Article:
The Osmanthus, or Osmanthus fragrans, is a flower famously associated with the Chinese provinces of Guizhou, Sichuan and Yunnan as well as Taiwan and Southern Japan. In fact, it is the city flower of Guilin, the beautiful city by the Li River, whose name actually means “Forest of Sweet Osmanthus.” Osmanthus is famed for its fragrant flowers which have a strong, sweet fruity scent often associated with smell of peaches or apricots.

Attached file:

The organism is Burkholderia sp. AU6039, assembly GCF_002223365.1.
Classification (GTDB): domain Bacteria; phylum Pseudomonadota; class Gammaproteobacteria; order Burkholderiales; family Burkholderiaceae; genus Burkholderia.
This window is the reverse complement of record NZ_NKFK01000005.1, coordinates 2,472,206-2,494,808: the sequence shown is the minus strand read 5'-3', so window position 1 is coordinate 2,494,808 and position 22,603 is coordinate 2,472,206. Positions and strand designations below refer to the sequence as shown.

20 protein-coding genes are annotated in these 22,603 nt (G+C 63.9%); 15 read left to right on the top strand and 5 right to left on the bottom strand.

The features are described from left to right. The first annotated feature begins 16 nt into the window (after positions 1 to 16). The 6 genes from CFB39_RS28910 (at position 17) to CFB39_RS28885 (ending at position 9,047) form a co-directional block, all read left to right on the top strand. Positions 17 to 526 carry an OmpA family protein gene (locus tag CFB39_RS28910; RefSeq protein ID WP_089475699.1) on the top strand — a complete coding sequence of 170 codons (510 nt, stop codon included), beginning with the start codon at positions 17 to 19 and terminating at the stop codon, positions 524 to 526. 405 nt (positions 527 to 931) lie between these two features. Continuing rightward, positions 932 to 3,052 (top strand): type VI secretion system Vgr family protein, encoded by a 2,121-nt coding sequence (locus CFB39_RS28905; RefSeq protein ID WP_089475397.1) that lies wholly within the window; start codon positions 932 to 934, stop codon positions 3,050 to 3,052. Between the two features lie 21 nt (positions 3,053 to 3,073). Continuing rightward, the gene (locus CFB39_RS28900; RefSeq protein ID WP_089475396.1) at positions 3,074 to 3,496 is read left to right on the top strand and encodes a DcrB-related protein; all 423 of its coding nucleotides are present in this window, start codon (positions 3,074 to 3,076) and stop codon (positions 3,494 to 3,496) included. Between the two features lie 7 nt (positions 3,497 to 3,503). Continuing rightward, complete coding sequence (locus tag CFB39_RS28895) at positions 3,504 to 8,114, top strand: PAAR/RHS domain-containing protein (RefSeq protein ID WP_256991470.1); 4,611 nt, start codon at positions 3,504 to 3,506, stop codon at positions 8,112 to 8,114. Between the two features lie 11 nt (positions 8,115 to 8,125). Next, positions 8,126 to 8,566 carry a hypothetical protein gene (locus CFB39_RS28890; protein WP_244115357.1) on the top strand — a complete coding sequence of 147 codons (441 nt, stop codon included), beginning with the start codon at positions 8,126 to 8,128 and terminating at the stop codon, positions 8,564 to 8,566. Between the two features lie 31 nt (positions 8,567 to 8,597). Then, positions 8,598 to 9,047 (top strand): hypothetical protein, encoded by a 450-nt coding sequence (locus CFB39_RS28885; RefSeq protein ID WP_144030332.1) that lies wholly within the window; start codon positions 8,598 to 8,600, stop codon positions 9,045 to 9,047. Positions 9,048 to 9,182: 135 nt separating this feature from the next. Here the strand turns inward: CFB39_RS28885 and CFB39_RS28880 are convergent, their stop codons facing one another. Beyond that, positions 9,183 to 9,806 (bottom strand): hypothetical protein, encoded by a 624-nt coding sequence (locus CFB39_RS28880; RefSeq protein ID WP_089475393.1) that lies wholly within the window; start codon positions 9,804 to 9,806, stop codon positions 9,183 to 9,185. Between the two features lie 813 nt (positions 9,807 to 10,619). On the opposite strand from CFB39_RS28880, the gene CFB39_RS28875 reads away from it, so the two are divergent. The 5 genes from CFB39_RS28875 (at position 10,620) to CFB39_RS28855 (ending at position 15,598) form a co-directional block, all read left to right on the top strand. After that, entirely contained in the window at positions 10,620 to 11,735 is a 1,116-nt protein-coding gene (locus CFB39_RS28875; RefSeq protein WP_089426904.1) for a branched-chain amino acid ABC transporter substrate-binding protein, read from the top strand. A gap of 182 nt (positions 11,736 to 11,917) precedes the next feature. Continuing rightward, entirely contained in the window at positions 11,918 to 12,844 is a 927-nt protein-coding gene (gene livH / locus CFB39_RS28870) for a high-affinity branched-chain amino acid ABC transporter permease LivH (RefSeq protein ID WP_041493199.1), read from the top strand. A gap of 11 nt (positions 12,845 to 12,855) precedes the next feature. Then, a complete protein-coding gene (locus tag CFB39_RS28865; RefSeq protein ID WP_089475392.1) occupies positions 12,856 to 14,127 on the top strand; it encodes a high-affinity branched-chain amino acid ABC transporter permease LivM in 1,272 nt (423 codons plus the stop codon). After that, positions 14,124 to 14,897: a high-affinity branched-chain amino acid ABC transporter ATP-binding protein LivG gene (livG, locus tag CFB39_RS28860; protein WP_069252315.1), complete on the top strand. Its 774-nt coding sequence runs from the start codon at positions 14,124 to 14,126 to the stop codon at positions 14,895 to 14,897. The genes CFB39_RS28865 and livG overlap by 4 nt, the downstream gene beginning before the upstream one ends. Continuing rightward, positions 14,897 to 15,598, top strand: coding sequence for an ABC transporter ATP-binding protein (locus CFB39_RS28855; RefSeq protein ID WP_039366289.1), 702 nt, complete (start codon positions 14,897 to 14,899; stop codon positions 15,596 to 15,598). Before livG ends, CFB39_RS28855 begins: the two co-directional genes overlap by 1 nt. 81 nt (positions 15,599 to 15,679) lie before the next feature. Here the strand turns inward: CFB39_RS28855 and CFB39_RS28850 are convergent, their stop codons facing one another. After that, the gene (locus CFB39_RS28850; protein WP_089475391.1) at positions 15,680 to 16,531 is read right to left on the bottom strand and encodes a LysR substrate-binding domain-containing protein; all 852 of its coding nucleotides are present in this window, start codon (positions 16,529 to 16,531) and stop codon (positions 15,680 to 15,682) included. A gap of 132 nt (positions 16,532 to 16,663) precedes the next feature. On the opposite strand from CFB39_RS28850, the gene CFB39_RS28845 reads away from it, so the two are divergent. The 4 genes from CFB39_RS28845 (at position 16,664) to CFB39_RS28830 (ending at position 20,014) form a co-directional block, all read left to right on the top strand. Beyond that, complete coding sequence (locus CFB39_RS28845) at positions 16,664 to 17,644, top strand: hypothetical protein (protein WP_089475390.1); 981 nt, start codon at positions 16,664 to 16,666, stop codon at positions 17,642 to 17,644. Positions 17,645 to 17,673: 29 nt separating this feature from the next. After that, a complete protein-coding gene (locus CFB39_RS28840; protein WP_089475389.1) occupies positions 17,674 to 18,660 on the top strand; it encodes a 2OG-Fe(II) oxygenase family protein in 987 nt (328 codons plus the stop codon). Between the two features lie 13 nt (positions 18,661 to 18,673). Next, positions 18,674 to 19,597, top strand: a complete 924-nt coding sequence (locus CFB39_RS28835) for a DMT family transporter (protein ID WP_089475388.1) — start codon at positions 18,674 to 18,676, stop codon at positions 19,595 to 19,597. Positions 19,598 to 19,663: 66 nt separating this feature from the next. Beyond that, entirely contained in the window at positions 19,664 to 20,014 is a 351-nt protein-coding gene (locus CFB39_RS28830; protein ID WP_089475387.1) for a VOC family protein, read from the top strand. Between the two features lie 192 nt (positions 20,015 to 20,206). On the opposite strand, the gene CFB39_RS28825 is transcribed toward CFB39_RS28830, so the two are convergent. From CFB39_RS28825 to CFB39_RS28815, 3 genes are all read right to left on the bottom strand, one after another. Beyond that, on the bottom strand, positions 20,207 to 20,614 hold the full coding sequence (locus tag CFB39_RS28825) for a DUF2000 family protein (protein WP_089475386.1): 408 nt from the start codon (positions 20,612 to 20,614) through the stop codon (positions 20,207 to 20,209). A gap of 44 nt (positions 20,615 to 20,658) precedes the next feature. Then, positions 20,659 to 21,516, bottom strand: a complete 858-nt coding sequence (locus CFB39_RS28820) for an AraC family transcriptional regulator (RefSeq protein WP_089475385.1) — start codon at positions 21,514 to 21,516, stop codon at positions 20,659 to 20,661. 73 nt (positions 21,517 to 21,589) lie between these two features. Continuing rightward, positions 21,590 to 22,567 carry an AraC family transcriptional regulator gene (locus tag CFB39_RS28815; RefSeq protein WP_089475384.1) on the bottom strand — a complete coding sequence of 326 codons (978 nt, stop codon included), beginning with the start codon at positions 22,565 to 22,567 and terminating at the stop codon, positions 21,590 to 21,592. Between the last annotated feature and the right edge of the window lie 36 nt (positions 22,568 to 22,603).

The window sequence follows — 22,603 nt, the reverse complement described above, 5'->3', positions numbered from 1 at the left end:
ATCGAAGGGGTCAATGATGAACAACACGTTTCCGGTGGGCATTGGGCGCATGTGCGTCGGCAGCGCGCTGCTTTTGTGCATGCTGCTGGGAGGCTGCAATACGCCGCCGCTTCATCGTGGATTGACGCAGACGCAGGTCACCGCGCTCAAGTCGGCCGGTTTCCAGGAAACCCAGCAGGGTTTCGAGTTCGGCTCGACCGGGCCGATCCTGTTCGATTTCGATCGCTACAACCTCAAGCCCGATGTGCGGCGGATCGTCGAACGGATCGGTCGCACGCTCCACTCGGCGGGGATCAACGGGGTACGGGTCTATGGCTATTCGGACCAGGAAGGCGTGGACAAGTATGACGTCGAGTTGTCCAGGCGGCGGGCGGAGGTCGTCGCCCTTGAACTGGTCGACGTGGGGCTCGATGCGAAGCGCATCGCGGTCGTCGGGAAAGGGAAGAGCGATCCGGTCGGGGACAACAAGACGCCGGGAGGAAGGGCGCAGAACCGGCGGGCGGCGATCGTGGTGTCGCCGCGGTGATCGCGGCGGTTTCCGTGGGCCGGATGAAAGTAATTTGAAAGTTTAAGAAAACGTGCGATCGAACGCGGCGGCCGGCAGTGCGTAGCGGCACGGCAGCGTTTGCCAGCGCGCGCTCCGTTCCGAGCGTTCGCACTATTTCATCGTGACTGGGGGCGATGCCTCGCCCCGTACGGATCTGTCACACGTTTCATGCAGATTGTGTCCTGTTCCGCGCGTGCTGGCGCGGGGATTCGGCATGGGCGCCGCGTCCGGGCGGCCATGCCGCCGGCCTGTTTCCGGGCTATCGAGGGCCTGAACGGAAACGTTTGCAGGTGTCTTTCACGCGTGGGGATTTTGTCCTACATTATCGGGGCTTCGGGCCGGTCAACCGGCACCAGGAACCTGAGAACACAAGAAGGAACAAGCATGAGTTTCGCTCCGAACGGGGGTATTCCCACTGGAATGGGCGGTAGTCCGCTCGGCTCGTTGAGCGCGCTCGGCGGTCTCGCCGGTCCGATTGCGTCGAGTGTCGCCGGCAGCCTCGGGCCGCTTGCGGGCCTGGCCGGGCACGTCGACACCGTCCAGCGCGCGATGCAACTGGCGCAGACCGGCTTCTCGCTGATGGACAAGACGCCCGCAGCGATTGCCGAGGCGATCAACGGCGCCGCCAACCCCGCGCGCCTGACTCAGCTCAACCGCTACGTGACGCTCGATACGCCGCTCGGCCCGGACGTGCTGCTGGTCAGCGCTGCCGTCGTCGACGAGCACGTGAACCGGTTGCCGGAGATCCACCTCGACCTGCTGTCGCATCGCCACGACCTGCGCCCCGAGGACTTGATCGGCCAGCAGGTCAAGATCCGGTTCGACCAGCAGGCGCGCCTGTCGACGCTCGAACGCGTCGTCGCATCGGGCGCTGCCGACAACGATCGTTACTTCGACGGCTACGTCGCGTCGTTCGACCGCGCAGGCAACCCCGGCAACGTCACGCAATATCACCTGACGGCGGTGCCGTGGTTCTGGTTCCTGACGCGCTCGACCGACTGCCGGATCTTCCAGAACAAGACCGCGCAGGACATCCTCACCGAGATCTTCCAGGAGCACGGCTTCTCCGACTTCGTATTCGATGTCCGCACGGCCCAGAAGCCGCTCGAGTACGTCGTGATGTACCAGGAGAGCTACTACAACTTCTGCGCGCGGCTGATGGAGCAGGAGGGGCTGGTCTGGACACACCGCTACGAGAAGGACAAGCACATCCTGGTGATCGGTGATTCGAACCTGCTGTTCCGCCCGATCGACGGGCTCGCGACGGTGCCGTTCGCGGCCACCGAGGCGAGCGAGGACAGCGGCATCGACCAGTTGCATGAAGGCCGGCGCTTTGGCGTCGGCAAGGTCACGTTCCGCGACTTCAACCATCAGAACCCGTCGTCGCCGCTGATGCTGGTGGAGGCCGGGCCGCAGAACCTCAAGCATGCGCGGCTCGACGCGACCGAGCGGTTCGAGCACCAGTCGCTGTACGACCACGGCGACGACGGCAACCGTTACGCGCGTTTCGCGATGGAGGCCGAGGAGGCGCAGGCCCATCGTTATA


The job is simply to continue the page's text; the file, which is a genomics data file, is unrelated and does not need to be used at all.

With its strong ties to the lore of the Orient, the Osmanthus fragrance note is often paired with tea notes like Oolong (Providence Perfume Company’s Osmanthus Oolong) or Yunnan (Elléna’s Osmanthe Yunnan for Hermès). However, given its Far East associations, Osmanthus is used in a surprisingly large number of perfumes (Basenotes lists over 400 perfumes containing the note) across a wide spectrum—it is even successfully paired with oud (Tom Ford’s Oud Fleur, Mona di Orio’s Oudh Osmanthus and Xerjoff’s Oud Stars), which, given the current craze for oud fragrances, comes as no surprise. Given its distinctive nature, it adapts well to the soliflore category, like a The Different Company’s Osmanthus and Absolue d’Osmanthe.